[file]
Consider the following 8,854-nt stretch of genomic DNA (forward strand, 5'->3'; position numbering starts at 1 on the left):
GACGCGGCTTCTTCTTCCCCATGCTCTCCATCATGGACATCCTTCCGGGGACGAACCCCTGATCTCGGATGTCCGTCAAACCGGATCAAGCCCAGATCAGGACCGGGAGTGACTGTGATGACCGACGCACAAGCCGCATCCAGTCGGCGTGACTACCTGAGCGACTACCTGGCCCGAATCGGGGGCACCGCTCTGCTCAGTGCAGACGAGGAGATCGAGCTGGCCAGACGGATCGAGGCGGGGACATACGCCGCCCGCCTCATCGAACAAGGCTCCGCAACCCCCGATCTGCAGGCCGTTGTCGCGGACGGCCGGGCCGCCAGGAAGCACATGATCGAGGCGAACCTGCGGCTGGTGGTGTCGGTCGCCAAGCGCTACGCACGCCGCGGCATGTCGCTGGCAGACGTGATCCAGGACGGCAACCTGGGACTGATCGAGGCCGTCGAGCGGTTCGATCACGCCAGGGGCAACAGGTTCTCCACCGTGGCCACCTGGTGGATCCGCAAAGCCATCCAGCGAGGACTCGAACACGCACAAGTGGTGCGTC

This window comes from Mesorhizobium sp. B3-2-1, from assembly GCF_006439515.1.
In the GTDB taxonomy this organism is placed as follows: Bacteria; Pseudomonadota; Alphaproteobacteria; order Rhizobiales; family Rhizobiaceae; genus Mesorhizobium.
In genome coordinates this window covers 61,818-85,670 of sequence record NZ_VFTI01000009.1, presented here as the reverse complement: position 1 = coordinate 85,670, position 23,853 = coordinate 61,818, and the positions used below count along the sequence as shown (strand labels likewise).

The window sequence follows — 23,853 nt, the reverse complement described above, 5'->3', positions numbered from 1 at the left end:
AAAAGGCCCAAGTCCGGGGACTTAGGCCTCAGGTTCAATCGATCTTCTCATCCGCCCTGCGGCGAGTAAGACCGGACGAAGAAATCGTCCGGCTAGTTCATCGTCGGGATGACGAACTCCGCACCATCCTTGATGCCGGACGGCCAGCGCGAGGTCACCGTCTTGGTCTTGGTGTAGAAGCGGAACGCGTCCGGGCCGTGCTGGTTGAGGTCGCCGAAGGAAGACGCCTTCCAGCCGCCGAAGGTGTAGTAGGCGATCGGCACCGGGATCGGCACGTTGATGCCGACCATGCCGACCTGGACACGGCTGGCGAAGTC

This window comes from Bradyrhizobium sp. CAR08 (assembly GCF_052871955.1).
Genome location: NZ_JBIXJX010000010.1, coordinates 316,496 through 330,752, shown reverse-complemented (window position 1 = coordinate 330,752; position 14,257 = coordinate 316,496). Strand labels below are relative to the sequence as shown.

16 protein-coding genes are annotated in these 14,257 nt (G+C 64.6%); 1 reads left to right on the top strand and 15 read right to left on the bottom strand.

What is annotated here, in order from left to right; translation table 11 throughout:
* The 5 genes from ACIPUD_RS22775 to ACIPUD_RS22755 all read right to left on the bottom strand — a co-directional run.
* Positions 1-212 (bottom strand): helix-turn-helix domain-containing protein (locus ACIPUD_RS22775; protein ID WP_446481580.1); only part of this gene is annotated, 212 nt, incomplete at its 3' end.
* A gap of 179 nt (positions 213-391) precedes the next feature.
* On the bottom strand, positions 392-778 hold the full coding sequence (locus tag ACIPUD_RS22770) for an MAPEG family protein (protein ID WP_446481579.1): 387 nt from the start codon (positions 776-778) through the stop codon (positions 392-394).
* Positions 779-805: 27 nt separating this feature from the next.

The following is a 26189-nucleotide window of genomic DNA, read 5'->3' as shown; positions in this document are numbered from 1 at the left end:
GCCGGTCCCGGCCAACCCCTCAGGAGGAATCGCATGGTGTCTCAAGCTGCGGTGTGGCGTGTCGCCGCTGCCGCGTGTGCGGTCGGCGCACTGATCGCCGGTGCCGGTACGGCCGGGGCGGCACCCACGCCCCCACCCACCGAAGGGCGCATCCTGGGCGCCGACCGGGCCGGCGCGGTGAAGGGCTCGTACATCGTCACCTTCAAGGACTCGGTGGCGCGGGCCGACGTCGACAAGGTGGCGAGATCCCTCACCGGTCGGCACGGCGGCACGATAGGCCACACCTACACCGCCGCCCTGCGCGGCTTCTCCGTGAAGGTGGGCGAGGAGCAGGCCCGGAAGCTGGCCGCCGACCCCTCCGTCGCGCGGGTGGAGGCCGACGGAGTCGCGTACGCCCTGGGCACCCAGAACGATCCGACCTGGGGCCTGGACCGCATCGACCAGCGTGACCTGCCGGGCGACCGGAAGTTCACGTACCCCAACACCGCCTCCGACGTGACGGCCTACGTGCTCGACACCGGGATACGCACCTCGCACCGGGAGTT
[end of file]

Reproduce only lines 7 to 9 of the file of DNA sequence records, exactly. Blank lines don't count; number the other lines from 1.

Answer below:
AAAAGGCCCAAGTCCGGGGACTTAGGCCTCAGGTTCAATCGATCTTCTCATCCGCCCTGCGGCGAGTAAGACCGGACGAAGAAATCGTCCGGCTAGTTCATCGTCGGGATGACGAACTCCGCACCATCCTTGATGCCGGACGGCCAGCGCGAGGTCACCGTCTTGGTCTTGGTGTAGAAGCGGAACGCGTCCGGGCCGTGCTGGTTGAGGTCGCCGAAGGAAGACGCCTTCCAGCCGCCGAAGGTGTAGTAGGCGATCGGCACCGGGATCGGCACGTTGATGCCGACCATGCCGACCTGGACACGGCTGGCGAAGTC

This window comes from Bradyrhizobium sp. CAR08 (assembly GCF_052871955.1).
Genome location: NZ_JBIXJX010000010.1, coordinates 316,496 through 330,752, shown reverse-complemented (window position 1 = coordinate 330,752; position 14,257 = coordinate 316,496). Strand labels below are relative to the sequence as shown.